Presentation on theme: "Late Season Nitrogen Enhanced Wheat Protein as Affected by Late Season Moisture. B. D. Brown. University of Idaho Introduction High protein premiums and."— Presentation transcript:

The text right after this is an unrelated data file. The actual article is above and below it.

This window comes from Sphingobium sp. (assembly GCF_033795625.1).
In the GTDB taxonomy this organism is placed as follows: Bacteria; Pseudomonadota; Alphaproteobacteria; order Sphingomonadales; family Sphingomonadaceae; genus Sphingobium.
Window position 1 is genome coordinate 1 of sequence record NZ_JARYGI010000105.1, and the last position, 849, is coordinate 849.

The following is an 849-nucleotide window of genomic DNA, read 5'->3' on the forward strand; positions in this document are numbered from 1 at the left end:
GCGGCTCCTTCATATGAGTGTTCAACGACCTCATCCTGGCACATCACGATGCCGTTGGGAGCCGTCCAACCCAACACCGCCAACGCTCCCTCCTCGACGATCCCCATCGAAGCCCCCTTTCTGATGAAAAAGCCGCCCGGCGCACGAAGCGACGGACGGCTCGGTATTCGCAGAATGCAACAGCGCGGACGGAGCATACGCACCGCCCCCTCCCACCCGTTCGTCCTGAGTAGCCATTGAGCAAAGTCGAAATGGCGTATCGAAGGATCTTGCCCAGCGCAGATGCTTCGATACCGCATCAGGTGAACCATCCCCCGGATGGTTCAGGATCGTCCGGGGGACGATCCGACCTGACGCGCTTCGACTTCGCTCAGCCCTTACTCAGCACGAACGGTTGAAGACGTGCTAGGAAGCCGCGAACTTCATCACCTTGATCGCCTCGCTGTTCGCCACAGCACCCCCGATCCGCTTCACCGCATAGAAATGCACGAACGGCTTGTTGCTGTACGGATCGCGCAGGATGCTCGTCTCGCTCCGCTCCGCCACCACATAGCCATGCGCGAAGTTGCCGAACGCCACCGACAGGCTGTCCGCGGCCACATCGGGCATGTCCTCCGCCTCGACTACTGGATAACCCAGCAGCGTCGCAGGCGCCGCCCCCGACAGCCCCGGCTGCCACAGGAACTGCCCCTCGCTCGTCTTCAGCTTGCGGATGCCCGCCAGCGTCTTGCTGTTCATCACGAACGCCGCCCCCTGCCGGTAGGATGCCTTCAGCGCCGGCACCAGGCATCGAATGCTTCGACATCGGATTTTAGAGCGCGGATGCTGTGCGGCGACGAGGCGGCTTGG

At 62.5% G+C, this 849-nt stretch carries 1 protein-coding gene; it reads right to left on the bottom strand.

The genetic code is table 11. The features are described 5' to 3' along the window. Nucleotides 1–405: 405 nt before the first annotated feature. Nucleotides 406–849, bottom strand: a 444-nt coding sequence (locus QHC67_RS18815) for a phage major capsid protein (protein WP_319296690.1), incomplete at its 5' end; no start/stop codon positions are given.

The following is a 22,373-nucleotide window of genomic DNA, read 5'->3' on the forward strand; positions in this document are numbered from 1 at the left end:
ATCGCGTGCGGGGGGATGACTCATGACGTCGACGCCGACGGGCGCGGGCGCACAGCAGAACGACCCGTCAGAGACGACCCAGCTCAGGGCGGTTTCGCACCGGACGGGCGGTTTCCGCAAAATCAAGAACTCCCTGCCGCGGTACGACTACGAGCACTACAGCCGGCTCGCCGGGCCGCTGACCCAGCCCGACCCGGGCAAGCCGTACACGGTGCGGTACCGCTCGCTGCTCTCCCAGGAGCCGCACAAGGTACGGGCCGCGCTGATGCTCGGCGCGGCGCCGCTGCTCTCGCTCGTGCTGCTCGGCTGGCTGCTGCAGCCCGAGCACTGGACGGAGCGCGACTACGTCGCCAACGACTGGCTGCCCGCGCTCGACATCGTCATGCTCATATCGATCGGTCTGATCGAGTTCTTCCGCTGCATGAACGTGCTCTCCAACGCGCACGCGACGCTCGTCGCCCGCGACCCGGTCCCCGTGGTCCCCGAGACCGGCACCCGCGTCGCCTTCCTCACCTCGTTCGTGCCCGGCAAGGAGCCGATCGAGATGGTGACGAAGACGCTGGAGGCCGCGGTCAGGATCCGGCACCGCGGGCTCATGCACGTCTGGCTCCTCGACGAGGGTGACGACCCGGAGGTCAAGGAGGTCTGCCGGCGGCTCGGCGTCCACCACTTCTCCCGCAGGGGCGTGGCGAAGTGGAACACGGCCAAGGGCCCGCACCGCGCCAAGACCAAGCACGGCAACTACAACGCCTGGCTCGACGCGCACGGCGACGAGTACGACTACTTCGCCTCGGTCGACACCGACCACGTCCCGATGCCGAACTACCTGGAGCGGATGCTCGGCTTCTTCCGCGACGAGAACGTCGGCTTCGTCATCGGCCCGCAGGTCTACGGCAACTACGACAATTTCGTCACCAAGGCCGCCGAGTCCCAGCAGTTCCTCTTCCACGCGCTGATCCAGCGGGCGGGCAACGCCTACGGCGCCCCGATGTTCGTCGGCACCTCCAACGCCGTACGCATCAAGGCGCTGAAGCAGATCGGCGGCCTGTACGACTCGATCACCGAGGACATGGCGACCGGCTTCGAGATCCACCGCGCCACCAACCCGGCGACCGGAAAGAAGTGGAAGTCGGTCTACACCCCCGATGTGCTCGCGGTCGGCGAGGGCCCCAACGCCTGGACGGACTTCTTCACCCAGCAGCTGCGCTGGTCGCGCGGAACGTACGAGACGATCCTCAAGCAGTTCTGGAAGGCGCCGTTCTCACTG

Late Season Nitrogen Enhanced Wheat Protein as Affected by Late Season Moisture. B. D. Brown. University of Idaho Introduction High protein premiums and higher prices have increased traditional irrigated soft white wheat grower interest in the production of the hard red classes. Higher returns from the hard red class are dependent on avoiding discounted prices for low protein (< 14%). The importance of adequate nitrogen (N) for yield and protein is generally appreciated. Late season N (LSN), fertilizer applied at heading (Feekes 10.1-5) has increased wheat protein in several environments and the practice is common in many hard wheat production areas. But LSN rates appropriate for protein enhancement in limited rainfall low yield environments may not be appropriate for irrigated high yield environments. Producers of irrigated hard red wheat frequently fail to consistently raise wheat protein to desirable levels (14%) with low to moderate LSN rates reported in published studies (1,2). Yield is frequently limited by moisture during grain fill. The effect of moisture limited yield on the protein and baking quality response to LSN has received little attention. Higher wheat protein is generally associated with improved baking quality, thus the high protein premium and low protein discounts in market prices. But there are reports that LSN may not improve wheat baking quality even if wheat protein is increased (3). The objective of this study was to determine the response of protein and baking quality to LSN in wheat that varies in yield due to late season available moisture.. Acknowledgement This field study was accomplished with the technical support of Dr. Roger Gibson, Scientific Aide, and seasonal employees Janet Murakami and Vernon Booth. The baking quality determinations were obtained with the cooperation of Kathryn O’Brien and the University of Idaho Aberdeen Wheat Quality Laboratory. Methods A hard red spring wheat field study was conducted for four seasons (1995-98) at the University of Idaho Parma Research and Extension Center involving early season N (ESN) rates of 67 and 135 kg ha -1, LSN rates of 45 and 90 kg ha -1 applied at heading, and irrigation treatments (IR) of 0, 0.5, and 1.0 times estimated ET from the last uniform wetting. ESN and LSN were topdressed urea incorporated with sprinkler irrigation. Treatments were arranged as a split plot randomized complete block design with four replications. The ESN rate and IR treatments were randomized among the main plots. Main plots were 3 m wide and 27.4 m long and were divided into three subplots each 9.1 m long The soil was a Greenleaf-Owyhee silt loam (fine-silty, mixed, mesic, Xerollic haplargids). Previous crops were sudan grass (1995-97 seasons) and potatoes (1998 season). Vandal hard red spring wheat was seeded at 110 kg ha -1 with 17.8 cm row spacing. The wheat received uniform rainfall or sprinkler irrigation through the boot to heading stage. The IR treatments during grain filling were imposed using a drip irrigation system. Four drip lines were spaced 0.6m apart and parallel to the planted rows in the 3.0 m wide main plots that received additional water during grain fill. Different amounts of moisture were applied during each drip irrigation set by spacing emitters 30 cm (full irrigation) or 60 cm (0.50 estimated ET) in the drip line. Bureau of Reclamation (BOR) evapotranspiration estimates from the Agrimet System were used to schedule irrigations after heading. Grain yield was measured with a small plot combine from 11.6 m 2. The moisture corrected (12%) protein was determined using NIR and baking quality was determined using AAcC method No. 10-10B at the University of Idaho Aberdeen Wheat Quality Laboratory. Bake volume was determined using rape seed displacement. All data were analyzed using analysis of variance procedures available in SAS. Figure 1. Cumulative ET and water (irrigation and rainfall) received each season after May 14 for IR treatments. Results Moisture Received Cumulative ET (CumET) and cumulative water received from irrigation and rainfall (Cumwat) after May 15 or jointing (Feekes 6) are indicated in Figure 1 for each year and IR treatment. Water received uniformly as rain or irrigation after May 15 (UW) was 5.1 cm in 95, only 1.5 cm in 96, 7.8 cm in 97, and 5.3 cm in 98. IR treatments Results continued were delayed in 97 and 98 since rainfall or soil moisture was believed adequate. By the end of the season, wettest and driest IR treatments differed by 16.5, 32.6, 12.7, and 17.4 cm water received for the 95, 96, 97, and 98 seasons, respectively. IR treatments differed more in 96 because they were started earlier and there was little rainfall during the rest of the season. Grain Yield Grain yield was higher with the 135 kg ha -1 ESN rate in 1996 (4.27 vs 3.97 Mg ha -1 ) and 1998 (6.10 vs 5.88 mg ha -1 ) but did not differ significantly in other years. Grain yield increased significantly with late season N only in 1997, increasing from 6.20 to 6.66 Mg ha -1. There were no significant yield interactions involving LSN. Water added at the 0.5ET rate during grain fill increased yield in all seasons but the full irrigation treatment was necessary for maximum production in only 96 and 97 (Figure. 2). Yield increased from as little as 28% to as much as 286% with additional water during grain fill. The full irrigation treatments provided less than the predicted ET by the end of the season in all years. But yields were not affected by end of season ET deficits of 25 cm in 95 and 17 cm in 98. Soil moisture was no doubt used in part to make up part of the deficit. It is also likely that BOR predicted ET was greater than actual ET, particularly late in the grain filling period. Protein Protein increased in all years with the highest ESN rate with increases ranging from 0.3 to 0.9% for the extra 67 kg ha -1 N added. Except for the 95 season, protein declined as yield increased from the first increment of added water (Figure 2). This was especially evident in 1996 when yield increased almost threefold with the wettest treatment and protein decreased from 17.5 to 13%. Results continued In contrast, protein in 95 increased as yield increased with added moisture because the LSN topdressed by hand was not as available for uptake in the non-irrigated treatment due to dry soil conditions at the LSN positioned depth. Protein increased linearly in all years with each increment of LSN, unless protein without LSN was above 17% (Figure 3). Except for 95, protein was highest when yield was limited by moisture stress during grain fill. Generally 45 kg ha -1 was needed to raise protein from 13% to 14%. Baking Quality Bake volume increased each year with higher protein regardless of whether the protein increase was due to higher ESN, lower yields from moisture stress during grain fill, or LSN (Figure 4). Bake volume improvement with LSN was limited if wheat with no LSN was higher than 15% protein. Bake volume was higher in 97 (1154 cm 3 ) and 98 (1182 cm 3 ) than in 95 (1026 cm 3 ) and 96(1020 cm 3 ). Bake volume was affected by IR treatments in all years except 97. Improvement in bake volume with LSN tended to be greatest with the first LSN increment of 45 kg ha -1. Further improvement in bake volume occurred with the second LSN increment, but unlike the protein improvement, the improvement in bake volume with LSN was not linear. Either the protein measurement reflects non-protein N that increases with LSN or the protein resulting from high LSN is poorer in quality for bread making. Baking volumes were not consistently related to specific protein concentrations. For example, 96 bake volumes associated with protein above 17% were smaller than in 97 or 98 wheat testing less than 14% protein. Baking quality is clearly dependent on more than crude protein. Nevertheless, baking quality was invariably improved when protein was enhanced with LSN at heading. Discussion We anticipated that LSN for enhancing protein would be more effective when yield was limited since more N was available per unit of grain produced and the total protein N associated with a change in protein concentration would be less in lower than higher yielding wheat. On the contrary, we found the protein increase with LSN was greatest in years with the highest yields, as in 97. Within years, the protein increase with LSN was either no different or considerably higher in the most productive wheat as compared to the yield limited by reduced moisture. The greater efficiency of LSN under higher yields and well watered conditions may be attributed in part to greater root access to LSN as periodic wetting maintained root activity at LSN positioned depths. The results may not be relevant for foliar LSN applied at rates that would avoid leaf burn. Also, more efficient utilization of N taken up by wheat can not be ruled out. Few studies have employed top-dressed LSN rates for protein enhancement as high as the 90 kg ha -1 used in our study. The results suggest that the efficiency of protein enhancement under well watered conditions does not differ for moderate and high LSN rates, provided protein is not high to begin with. Figure 4. Mean bake volume as affected by late season N at heading and moisture provided during grain fill. Bars within figures are the LSD.05 for the LSN effect Figure 3. Mean protein as affected by late season N at heading and moisture provided during grain fill. Bars within figures are the LSD.05 for the LSN effect.. Figure 2. Mean yield (dark symbols) and protein (open symbols) as affected each year by late season water (IR treatments). Summary Late season N was more effective for enhancing protein of non-stressed high yielding wheat than moisture limited low yielding wheat, despite the higher total protein involved in a specific protein increase in more productive wheat. Baking quality as defined by bake volume was improved in each year as protein was enhanced with LSN, ESN, or yield limited by moisture during grain fill. References 1. Stark, J. C., and T. A. Tindall. 1992. Timing split applications of nitrogen for irrigated hard red spring wheat. J. Prod. Agric. 5:221-226. 2. Christensen, N. W., and R. J. Killorn. 1981. Wheat and barley growth and N fertilization under sprinkler irrigation. Agron. J. 73:307-312. 3. Sylvester-Bradley, R. 1990. Does extra nitrogen applied to breadmaking wheat benefit the baker. In “Cereal Quality II” Aspects of Applied Biology No. 25, Association of Applied Biologists pp. 217-228.